Kelley L Cox-US PRESSWIRE - Presswire
The Texas Rangers put one of their worst efforts of the season together on Wednesday, as the Oakland A's wrestled the AL West crown away.
There is no other way to put it.
The Texas Rangers saved their worst for last in the waning days of the 2012 regular season, and now paid the price for it. Texas had to watch Oakland celebrate not once but twice in a span of three days, as the Athletics clinched a playoff berth on Monday, and then wrestled away the AL West crown on Wednesday.
Game 162 started out looking like the A's were going to have their way with the Rangers. Ryan Dempster retired Coco Crisp to start the bottom of the first, but then allowed two consecutive singles by Stephen Drew and Yoenis Cespedes, before Brandon Moss laced a double to deep right field.
Right away, it was advantage Oakland 1-0.
Dempster, though, wiggled out of trouble, and didn't allow either Cespedes or Moss to score.
Texas' offense then came through in the third inning, scoring five runs and chasing Oakland starter A.J. Griffin in the process. Certainly, a 5-1 lead with the division on the line would be good enough for the Rangers to handle.
Dempster disintegrated in the fourth inning, facing four batters, walking one and giving up three hits before Ron Washington pulled the plug and brought in Derek Holland, with Texas' lead already being cut down to 5-3.
Holland inherited the tying runners on base, and they both scored on a Crisp double, tying the game at 5-5. After a walk to Drew, it looked like the Rangers were out of the inning, when Holland induced a weak fly ball to shallow center off the bat of Cespedes.
Then, it happened. Josh Hamilton watched the ball clank off the heel of his glove and fall to the ground, allowing the A's to take a 7-5 lead. The much-maligned Hamilton provided perhaps the most fitting microcosm of the last two weeks with the play. Like Hamilton, the Rangers are immensely talented, and, like Hamilton on Wednesday afternoon, you can't help but think that the Rangers wasted their talent in September 2012.
The rest of the game was not competitive. The A's went on and tacked on and tacked on another five runs, winning 12-5, and scoring a staggering 11 unanswered runs in a defacto division title game.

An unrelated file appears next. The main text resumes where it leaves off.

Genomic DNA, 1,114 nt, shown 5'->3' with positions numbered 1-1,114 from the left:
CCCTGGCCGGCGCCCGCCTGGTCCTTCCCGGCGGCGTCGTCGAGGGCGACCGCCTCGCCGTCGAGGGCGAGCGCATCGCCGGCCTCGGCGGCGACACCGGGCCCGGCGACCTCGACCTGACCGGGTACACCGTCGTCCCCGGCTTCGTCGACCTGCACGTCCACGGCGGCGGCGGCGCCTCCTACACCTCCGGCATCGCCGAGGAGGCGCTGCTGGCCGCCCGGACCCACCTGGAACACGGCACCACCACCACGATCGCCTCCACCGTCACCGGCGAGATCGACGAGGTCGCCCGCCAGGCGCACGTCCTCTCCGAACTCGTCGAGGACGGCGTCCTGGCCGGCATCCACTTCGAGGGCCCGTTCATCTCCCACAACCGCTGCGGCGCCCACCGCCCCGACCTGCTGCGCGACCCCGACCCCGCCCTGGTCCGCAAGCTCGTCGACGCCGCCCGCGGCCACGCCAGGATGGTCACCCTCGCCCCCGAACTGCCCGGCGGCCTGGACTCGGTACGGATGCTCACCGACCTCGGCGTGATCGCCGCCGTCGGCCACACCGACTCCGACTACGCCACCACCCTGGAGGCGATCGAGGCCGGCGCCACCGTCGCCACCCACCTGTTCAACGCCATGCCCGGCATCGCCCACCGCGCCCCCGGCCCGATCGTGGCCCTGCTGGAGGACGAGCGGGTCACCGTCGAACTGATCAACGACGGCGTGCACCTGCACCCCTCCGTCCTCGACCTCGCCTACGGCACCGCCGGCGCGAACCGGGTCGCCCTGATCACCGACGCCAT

The Rangers looked lost. They looked tired. They looked like they were mentally checked out the second Hamilton's error occurred.
Luckily for the Rangers, they have a second life, and earned a playoff berth regardless of a dismal end of the regular season.
The '12 Rangers evoke comparisons to the St. Louis Cardinals. No, not the '11 Cardinals that shocked the world, but the '06 Cardinals (who also shocked the world), that backed into the playoffs, won the NL Central with 83 wins, and later went on to upset the Padres, Mets and Tigers en route to the club's 10th World Series championship.
Sure, it's easy to look at that Cardinals team and scoff at the comparison. They won 83 games. The Rangers won 93 in 2012. Chances are, the 2012 Rangers would beat the 2006 Cardinals -- but that doesn't mean they're dissimilar. The '06 Cardinals limped into the playoffs, dealt with injuries all year long, and got healthy and hot at the right time. There's no reason that the Rangers can't do the same.
Momentum is only as good as tomorrow's starting pitcher. Yu Darvish is tomorrow's starting pitcher in a do-or-die game. Darvish is better than whoever Baltimore decides to start. The Rangers are better than the Orioles. Ron Washington's club just has to remember it.
For the Rangers and Rangers fans, the loss stings. But there's still playoff baseball to be played, and the Rangers have one of the best pitchers on the planet starting on Friday night in Arlington.
All that matters is getting into the playoffs. It's now up to the Rangers to win in October like they're capable of. A win on Friday night would make all of the putrid play of Game 162 disappear forever. It would be a footnote in Rangers history. A loss would highlight it.